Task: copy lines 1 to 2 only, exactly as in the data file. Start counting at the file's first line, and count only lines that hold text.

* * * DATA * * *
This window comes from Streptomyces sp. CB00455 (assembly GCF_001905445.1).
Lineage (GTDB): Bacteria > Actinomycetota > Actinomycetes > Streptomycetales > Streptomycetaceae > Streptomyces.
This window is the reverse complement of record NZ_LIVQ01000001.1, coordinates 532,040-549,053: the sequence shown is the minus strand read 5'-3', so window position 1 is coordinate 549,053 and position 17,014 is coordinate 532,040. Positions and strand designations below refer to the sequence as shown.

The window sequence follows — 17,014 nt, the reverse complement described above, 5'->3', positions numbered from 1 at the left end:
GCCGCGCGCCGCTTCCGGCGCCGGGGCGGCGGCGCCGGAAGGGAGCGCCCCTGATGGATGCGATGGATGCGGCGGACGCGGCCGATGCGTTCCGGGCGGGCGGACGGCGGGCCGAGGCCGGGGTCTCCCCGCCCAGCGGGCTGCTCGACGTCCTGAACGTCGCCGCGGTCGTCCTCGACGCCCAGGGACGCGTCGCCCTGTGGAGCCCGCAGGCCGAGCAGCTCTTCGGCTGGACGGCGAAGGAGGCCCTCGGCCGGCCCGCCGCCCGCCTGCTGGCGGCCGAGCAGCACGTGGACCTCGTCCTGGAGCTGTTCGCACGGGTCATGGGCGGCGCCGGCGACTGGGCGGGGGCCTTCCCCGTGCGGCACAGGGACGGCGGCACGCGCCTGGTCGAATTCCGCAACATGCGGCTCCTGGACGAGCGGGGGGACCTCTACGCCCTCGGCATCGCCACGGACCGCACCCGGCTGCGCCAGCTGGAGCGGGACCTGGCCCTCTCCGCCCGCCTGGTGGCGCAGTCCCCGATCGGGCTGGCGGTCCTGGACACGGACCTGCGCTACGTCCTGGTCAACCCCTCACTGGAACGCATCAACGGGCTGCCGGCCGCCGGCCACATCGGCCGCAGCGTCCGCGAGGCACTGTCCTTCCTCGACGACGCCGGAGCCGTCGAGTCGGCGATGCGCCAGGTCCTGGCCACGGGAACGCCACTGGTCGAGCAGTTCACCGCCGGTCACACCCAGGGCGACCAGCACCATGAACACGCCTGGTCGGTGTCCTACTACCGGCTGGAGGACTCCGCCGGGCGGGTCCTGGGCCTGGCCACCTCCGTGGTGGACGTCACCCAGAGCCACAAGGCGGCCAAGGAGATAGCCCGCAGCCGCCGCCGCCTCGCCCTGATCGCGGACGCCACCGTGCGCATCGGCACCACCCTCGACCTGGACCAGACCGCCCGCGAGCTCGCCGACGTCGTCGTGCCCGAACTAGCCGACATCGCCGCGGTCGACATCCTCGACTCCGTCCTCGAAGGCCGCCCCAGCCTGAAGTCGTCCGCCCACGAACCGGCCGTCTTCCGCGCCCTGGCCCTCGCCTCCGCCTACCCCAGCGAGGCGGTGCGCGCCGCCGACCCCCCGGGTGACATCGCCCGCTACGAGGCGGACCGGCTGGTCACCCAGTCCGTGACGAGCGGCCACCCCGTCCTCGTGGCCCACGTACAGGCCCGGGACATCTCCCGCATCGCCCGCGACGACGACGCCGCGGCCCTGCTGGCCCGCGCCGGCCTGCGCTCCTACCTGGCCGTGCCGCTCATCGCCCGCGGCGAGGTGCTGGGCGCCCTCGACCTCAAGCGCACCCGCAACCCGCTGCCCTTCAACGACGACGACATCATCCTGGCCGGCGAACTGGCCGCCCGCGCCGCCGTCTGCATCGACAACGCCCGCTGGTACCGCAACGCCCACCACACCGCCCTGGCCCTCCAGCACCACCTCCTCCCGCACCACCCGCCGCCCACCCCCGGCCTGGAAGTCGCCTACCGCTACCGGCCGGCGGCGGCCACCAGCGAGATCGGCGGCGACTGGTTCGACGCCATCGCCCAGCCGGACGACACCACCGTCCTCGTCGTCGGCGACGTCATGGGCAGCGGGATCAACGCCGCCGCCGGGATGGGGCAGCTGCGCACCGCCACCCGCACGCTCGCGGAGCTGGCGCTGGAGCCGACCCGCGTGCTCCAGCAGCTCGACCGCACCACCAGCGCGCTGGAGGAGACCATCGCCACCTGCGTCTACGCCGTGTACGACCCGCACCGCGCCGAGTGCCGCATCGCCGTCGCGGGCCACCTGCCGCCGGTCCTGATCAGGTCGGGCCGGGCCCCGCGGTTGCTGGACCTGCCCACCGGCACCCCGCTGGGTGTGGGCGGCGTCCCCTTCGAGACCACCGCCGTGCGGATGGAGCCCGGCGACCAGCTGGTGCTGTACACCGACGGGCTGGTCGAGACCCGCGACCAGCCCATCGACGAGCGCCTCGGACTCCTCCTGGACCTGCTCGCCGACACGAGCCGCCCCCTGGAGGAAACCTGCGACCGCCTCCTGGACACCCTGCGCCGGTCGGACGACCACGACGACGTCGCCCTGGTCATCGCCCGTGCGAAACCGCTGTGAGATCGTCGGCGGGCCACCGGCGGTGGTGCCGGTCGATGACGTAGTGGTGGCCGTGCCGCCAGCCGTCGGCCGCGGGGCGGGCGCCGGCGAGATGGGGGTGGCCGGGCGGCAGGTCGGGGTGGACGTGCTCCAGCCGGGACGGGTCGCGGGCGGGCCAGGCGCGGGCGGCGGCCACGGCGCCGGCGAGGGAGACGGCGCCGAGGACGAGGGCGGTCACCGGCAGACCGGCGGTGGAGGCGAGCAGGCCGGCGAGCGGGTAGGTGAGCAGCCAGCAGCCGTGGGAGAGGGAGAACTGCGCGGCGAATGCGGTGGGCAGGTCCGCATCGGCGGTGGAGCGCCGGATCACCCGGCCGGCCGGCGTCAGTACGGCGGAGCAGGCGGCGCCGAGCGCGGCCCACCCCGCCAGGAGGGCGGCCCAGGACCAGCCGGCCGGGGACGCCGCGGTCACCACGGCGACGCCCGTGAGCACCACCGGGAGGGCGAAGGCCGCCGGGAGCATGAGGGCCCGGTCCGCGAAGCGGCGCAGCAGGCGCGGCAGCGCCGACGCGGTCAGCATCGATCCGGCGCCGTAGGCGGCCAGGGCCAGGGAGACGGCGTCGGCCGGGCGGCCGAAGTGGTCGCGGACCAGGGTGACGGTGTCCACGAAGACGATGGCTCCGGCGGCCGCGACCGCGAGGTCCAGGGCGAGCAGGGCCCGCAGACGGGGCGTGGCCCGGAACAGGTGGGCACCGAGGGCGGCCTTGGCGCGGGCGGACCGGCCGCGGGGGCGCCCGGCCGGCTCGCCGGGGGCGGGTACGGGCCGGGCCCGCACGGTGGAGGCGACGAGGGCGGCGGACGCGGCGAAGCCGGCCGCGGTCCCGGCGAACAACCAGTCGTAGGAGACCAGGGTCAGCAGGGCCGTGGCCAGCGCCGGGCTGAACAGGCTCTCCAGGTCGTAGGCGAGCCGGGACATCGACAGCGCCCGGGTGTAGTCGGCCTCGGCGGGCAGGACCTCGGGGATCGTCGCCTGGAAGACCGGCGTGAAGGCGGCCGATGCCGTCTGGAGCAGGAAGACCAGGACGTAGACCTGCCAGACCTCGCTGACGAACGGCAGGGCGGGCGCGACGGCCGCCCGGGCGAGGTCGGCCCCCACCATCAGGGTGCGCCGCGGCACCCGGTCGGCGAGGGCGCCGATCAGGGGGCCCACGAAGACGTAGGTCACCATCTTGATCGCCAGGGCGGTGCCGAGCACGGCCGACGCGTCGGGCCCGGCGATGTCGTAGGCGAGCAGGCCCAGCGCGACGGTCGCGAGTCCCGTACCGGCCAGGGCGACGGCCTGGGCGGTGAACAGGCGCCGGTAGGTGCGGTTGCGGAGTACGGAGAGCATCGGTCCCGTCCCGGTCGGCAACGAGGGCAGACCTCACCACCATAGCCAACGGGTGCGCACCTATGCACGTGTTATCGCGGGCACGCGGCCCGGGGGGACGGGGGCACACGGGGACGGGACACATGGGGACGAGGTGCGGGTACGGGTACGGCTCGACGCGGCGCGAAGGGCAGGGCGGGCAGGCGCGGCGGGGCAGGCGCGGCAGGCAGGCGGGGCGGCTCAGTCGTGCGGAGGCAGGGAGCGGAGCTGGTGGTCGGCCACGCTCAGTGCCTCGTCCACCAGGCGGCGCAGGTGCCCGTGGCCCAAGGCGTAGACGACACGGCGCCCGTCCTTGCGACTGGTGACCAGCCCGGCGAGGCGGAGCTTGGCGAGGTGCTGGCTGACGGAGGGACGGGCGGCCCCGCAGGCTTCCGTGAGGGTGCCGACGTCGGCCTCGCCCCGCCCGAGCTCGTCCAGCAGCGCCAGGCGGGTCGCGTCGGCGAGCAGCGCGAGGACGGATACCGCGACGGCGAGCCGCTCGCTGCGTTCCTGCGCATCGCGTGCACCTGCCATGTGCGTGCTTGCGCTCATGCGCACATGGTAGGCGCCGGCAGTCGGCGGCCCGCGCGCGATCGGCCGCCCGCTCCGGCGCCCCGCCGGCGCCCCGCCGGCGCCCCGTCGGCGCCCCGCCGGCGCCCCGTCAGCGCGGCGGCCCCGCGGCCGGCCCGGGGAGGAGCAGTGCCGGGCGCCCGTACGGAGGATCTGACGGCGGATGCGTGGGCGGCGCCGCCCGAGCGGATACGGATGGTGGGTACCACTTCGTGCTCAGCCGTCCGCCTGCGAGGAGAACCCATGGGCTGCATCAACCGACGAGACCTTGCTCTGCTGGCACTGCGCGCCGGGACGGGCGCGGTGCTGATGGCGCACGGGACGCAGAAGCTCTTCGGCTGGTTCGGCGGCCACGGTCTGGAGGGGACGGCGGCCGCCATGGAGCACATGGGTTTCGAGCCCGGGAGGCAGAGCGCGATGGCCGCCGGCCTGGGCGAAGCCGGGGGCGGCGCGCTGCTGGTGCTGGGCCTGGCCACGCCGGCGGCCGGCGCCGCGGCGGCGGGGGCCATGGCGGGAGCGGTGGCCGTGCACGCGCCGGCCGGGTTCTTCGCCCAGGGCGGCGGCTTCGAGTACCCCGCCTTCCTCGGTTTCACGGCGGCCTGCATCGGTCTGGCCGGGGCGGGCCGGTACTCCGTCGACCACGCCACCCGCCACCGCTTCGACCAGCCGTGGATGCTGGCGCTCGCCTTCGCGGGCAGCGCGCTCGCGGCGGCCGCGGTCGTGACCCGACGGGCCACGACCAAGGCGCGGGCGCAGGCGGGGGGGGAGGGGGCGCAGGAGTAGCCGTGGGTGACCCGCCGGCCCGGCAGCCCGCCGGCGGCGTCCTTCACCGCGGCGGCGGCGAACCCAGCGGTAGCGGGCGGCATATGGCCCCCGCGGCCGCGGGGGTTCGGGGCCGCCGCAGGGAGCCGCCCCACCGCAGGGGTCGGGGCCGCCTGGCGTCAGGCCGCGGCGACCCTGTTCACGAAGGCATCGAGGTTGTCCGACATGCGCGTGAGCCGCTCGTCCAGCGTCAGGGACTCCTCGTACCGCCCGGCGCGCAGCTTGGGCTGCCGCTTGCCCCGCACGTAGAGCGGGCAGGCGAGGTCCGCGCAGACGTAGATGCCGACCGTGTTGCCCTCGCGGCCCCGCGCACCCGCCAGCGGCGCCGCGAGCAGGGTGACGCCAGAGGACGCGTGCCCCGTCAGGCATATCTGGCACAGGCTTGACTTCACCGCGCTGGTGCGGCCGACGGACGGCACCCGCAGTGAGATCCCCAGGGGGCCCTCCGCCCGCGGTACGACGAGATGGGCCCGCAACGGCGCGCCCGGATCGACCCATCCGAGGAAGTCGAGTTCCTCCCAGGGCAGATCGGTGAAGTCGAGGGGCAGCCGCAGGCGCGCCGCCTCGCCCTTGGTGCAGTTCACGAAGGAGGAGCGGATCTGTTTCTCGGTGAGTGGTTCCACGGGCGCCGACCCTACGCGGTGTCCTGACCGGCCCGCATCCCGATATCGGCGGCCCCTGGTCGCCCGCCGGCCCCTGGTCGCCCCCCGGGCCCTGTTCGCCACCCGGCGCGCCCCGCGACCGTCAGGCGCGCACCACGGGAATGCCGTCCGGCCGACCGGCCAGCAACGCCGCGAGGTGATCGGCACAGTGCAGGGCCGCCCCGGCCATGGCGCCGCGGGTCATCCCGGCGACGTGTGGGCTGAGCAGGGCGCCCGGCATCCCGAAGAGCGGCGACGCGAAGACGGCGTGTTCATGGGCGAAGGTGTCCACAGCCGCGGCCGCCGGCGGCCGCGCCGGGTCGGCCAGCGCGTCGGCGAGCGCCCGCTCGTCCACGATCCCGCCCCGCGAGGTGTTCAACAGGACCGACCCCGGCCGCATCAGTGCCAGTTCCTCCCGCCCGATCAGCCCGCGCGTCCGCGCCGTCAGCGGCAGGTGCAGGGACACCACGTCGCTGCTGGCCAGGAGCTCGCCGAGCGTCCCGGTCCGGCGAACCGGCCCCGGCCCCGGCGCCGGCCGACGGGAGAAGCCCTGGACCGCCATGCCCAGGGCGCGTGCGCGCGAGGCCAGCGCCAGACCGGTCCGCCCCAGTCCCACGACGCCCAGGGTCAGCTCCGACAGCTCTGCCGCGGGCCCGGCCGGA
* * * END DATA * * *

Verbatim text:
This window comes from Streptomyces sp. CB00455 (assembly GCF_001905445.1).
Lineage (GTDB): Bacteria > Actinomycetota > Actinomycetes > Streptomycetales > Streptomycetaceae > Streptomyces.